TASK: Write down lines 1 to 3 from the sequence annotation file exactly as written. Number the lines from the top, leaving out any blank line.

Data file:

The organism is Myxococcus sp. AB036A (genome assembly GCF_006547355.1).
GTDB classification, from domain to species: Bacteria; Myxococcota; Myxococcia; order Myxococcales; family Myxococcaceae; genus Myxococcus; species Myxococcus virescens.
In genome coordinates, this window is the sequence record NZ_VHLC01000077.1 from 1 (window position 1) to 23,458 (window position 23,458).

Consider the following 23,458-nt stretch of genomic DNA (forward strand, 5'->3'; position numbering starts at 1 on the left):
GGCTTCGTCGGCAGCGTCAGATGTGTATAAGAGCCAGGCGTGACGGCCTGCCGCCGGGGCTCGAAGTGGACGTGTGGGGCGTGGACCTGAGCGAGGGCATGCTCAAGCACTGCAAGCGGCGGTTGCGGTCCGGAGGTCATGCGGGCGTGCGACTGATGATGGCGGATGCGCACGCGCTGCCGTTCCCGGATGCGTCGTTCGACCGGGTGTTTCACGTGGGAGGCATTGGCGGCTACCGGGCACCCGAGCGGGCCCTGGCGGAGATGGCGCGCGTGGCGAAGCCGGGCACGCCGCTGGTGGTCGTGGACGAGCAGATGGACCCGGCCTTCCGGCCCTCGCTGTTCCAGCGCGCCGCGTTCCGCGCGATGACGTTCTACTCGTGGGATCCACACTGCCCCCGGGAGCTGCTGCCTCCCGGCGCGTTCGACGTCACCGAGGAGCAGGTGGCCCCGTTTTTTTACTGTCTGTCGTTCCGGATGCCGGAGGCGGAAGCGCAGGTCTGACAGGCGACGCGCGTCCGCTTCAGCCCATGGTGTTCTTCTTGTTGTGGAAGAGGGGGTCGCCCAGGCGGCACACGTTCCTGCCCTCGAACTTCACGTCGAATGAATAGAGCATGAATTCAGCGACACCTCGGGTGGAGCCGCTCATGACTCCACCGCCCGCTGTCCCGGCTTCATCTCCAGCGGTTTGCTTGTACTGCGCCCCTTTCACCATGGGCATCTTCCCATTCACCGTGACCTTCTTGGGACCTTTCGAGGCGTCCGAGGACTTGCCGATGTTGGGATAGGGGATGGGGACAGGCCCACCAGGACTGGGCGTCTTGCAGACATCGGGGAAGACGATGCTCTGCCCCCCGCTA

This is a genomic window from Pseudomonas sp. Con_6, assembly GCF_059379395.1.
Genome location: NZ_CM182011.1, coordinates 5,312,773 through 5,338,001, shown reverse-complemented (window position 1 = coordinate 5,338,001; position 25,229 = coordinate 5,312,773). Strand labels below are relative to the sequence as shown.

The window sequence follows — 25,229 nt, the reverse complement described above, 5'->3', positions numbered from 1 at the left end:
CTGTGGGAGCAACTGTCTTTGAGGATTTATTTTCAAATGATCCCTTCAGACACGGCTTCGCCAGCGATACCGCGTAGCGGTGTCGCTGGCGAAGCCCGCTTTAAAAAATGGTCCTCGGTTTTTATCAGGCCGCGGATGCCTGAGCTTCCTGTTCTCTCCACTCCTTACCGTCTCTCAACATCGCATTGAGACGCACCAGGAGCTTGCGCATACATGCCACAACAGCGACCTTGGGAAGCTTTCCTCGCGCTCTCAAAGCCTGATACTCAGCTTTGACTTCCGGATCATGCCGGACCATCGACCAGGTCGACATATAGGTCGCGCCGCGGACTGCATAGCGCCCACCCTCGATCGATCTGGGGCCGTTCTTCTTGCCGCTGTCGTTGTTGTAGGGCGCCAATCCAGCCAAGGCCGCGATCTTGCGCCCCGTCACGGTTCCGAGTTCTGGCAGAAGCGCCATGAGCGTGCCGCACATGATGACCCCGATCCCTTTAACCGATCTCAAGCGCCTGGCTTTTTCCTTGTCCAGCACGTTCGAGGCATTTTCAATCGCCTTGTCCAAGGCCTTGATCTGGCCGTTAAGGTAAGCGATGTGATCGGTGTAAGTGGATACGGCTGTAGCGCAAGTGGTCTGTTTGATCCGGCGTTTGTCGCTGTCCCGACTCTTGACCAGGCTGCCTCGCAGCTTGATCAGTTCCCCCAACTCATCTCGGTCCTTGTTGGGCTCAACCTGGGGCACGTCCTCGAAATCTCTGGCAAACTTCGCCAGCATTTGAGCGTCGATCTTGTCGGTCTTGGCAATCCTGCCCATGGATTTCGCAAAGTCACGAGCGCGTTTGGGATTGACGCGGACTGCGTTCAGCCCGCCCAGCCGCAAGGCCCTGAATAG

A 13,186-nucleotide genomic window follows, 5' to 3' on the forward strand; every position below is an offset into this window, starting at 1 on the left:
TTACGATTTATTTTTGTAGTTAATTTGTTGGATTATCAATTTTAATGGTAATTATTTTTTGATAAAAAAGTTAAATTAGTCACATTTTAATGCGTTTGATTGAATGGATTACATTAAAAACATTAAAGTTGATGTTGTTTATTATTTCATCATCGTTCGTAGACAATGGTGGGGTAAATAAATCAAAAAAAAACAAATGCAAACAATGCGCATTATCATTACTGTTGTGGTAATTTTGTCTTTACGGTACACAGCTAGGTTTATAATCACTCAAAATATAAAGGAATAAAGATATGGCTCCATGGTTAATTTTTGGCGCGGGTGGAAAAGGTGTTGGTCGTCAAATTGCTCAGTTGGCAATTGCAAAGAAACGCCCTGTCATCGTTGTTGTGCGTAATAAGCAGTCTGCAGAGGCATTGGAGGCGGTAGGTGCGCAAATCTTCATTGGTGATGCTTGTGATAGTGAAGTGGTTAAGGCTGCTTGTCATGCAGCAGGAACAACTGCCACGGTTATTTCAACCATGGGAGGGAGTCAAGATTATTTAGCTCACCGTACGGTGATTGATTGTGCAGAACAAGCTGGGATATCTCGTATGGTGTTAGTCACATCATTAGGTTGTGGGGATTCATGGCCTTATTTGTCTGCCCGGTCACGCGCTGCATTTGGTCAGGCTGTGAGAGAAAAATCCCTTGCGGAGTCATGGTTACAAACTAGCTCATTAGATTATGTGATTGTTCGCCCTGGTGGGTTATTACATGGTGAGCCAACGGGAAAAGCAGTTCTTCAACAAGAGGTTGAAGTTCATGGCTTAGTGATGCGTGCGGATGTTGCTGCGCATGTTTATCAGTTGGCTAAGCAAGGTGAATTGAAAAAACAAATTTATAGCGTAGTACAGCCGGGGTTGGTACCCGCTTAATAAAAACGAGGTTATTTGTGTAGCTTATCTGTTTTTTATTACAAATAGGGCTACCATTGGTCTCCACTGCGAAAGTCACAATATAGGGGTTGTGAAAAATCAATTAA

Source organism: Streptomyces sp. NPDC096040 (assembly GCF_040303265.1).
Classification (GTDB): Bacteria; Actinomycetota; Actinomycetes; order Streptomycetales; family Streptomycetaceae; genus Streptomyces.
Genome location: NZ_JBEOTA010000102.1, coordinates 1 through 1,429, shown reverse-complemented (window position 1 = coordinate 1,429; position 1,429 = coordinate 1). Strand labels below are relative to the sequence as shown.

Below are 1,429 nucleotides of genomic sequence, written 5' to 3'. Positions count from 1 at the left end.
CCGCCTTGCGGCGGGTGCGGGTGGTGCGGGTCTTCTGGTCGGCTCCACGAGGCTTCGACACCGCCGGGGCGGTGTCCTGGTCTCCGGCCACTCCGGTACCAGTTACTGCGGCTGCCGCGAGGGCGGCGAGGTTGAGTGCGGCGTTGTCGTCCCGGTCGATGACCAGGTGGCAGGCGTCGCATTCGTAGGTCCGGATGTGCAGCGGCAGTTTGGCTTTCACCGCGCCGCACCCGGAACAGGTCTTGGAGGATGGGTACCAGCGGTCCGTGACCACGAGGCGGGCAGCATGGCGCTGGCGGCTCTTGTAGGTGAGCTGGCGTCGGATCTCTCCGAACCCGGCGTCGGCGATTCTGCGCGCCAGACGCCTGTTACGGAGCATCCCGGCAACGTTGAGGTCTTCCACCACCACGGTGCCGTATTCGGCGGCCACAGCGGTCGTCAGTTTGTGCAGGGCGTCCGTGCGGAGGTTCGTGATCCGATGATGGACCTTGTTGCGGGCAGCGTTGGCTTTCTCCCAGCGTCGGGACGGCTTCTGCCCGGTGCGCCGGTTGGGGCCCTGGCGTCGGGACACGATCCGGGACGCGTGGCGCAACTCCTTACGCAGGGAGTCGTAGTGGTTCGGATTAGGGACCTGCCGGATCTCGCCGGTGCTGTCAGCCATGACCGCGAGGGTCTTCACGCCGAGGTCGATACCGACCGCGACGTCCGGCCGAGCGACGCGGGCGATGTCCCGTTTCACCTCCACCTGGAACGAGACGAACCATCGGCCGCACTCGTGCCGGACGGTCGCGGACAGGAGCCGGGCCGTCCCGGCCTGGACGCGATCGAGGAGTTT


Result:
The organism is Myxococcus sp. AB036A (genome assembly GCF_006547355.1).
GTDB classification, from domain to species: Bacteria; Myxococcota; Myxococcia; order Myxococcales; family Myxococcaceae; genus Myxococcus; species Myxococcus virescens.
In genome coordinates, this window is the sequence record NZ_VHLC01000077.1 from 1 (window position 1) to 23,458 (window position 23,458).